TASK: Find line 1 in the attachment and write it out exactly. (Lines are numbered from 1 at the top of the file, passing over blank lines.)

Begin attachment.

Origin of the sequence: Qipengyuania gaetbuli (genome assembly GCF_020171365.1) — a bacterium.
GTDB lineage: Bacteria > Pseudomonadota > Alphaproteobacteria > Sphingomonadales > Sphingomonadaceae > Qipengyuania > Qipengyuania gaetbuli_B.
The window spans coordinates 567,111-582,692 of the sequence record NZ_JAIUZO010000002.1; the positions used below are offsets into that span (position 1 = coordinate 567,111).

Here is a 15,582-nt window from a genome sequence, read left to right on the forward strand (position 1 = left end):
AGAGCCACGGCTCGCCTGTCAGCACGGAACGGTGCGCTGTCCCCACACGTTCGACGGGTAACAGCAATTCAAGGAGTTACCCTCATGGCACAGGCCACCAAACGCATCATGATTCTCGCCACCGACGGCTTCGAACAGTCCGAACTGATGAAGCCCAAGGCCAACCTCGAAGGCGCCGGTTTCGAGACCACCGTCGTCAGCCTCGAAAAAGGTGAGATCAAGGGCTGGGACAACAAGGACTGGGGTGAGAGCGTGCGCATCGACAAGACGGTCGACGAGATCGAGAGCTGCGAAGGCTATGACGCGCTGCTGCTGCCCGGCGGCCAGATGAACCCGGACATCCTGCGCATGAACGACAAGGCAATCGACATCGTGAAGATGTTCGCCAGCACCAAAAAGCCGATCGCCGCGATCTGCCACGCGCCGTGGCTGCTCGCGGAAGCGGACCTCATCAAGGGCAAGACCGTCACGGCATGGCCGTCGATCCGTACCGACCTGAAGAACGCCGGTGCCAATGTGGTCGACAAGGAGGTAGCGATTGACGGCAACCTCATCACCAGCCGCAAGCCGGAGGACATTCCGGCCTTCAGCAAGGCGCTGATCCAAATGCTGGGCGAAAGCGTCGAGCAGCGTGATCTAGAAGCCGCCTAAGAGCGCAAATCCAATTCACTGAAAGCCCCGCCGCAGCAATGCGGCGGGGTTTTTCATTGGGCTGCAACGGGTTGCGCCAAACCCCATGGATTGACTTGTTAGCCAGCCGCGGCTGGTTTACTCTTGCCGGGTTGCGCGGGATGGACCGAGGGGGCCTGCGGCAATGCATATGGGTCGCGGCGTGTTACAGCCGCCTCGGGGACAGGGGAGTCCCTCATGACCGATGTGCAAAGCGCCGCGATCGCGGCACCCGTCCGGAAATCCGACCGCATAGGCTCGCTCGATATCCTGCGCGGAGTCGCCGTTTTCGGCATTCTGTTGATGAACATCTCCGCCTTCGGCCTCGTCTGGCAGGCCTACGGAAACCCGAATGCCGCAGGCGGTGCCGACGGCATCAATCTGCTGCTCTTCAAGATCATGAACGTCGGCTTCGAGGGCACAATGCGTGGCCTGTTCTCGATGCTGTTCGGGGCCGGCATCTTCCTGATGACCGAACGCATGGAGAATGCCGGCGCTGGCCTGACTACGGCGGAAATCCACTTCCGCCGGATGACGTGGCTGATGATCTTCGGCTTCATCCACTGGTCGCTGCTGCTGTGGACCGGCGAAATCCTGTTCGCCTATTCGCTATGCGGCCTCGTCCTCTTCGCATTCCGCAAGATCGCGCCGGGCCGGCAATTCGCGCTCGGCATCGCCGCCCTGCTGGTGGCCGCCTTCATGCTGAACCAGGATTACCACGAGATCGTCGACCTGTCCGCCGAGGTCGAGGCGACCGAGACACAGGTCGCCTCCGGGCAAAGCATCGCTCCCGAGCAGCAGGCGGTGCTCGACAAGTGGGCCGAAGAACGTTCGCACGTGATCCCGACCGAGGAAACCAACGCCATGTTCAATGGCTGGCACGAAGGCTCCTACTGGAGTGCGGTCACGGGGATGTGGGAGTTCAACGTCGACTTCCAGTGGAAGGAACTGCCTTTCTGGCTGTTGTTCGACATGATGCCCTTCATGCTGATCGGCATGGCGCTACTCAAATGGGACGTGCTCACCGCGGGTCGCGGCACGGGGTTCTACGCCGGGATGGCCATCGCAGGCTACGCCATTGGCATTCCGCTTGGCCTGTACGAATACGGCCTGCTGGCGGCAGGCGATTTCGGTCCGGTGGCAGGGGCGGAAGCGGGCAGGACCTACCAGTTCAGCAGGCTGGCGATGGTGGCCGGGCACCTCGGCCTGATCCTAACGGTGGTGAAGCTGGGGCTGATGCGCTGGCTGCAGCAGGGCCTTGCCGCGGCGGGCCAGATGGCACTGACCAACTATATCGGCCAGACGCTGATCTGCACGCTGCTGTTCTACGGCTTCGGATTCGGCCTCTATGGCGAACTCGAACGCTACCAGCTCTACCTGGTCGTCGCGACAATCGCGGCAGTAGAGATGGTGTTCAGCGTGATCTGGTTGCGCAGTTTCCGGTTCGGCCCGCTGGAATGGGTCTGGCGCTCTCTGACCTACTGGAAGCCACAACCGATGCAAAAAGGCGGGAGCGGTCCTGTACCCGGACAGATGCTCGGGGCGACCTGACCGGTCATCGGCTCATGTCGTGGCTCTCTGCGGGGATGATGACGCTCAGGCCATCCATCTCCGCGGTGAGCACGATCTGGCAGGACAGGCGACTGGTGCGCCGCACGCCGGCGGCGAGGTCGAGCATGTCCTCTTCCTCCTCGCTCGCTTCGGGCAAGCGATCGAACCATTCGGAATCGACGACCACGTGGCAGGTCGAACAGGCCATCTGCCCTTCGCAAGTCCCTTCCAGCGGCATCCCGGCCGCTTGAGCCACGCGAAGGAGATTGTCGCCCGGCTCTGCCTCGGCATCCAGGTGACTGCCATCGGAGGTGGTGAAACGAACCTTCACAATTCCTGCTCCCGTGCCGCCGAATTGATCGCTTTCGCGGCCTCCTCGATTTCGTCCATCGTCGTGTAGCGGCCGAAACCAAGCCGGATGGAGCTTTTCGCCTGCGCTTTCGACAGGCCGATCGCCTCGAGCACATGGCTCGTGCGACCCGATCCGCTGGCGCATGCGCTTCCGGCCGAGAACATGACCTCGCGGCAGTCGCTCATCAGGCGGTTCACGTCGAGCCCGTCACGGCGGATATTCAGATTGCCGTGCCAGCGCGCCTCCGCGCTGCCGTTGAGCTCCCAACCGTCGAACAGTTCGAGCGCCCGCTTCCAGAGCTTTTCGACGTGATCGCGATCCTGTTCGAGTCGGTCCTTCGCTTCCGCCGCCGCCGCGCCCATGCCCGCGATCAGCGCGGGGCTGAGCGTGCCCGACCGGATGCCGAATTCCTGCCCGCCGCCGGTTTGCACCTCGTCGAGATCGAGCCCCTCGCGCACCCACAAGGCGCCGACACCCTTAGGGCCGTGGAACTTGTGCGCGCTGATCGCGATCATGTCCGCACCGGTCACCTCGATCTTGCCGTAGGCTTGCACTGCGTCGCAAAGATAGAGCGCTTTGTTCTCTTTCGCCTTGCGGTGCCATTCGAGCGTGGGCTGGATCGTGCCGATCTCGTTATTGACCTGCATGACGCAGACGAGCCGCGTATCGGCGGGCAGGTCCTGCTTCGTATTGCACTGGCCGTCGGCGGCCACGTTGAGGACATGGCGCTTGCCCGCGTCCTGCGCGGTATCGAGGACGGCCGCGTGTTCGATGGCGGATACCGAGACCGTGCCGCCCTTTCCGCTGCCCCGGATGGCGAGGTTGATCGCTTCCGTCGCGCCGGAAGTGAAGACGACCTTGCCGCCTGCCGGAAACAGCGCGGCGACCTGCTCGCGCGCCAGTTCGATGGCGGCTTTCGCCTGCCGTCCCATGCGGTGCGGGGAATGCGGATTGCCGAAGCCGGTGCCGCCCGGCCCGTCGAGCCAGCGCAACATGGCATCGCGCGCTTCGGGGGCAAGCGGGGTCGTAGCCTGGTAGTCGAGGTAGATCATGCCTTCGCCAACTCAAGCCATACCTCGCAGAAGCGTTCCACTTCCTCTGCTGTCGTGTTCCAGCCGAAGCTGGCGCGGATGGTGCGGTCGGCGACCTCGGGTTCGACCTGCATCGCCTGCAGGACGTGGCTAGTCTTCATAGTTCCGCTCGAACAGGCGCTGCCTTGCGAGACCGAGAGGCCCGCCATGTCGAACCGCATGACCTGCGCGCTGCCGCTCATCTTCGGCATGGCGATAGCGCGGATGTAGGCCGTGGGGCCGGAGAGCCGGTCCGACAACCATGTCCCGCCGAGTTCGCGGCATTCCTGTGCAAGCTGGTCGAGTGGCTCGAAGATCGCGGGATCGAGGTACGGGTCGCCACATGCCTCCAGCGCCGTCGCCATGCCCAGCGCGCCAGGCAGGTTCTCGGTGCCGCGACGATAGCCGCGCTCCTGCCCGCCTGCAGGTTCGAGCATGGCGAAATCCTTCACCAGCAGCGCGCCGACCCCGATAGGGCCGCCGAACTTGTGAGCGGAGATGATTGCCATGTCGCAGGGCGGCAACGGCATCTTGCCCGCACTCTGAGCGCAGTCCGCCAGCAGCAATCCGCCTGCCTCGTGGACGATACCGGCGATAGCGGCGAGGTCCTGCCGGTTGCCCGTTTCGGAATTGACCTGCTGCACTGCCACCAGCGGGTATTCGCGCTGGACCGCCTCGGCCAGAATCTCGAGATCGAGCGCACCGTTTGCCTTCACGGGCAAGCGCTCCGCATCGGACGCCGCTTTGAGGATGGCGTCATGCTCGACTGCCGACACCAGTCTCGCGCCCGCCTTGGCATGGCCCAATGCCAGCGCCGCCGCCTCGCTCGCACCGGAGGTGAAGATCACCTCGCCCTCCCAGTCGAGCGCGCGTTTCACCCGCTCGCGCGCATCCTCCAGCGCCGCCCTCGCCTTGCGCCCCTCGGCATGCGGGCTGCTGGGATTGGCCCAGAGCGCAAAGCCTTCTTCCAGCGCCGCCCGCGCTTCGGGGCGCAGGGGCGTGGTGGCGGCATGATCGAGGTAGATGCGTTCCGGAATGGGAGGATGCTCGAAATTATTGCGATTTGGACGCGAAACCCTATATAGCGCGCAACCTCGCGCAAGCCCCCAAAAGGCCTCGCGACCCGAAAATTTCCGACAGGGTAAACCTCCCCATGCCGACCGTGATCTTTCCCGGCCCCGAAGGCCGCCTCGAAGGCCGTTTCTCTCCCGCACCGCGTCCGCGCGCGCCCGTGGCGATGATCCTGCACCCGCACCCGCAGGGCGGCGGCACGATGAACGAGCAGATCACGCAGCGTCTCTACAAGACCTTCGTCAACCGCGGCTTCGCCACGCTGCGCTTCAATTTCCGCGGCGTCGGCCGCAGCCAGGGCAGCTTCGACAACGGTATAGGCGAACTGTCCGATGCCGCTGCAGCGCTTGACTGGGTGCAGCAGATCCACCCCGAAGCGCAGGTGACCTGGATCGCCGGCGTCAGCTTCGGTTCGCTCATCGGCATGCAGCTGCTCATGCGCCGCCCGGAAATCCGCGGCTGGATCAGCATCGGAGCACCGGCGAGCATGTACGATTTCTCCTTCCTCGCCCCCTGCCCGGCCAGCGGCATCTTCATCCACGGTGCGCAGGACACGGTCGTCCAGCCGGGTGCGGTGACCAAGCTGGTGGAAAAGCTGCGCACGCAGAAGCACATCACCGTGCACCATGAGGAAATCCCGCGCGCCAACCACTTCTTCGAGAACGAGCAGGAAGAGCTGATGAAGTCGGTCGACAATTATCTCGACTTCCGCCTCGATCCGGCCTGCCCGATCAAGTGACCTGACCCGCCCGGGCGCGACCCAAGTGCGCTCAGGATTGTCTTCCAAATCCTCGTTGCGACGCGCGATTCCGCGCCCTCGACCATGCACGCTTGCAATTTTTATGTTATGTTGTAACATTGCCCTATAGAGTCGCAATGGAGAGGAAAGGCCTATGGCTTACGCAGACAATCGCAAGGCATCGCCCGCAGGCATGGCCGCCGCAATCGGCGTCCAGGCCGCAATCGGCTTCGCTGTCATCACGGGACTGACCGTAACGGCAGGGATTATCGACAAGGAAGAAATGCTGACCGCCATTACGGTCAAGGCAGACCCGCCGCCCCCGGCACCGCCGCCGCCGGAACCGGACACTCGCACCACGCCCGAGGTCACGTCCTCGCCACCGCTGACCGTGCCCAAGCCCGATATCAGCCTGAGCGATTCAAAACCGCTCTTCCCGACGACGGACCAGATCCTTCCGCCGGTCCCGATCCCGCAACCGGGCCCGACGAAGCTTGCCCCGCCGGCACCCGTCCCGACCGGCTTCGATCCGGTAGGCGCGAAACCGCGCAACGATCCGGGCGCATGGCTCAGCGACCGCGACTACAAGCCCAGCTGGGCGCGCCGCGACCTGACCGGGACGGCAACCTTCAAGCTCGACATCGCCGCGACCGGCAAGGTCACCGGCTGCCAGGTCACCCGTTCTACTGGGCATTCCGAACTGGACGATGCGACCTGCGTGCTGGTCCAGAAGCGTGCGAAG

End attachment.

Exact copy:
Origin of the sequence: Qipengyuania gaetbuli (genome assembly GCF_020171365.1) — a bacterium.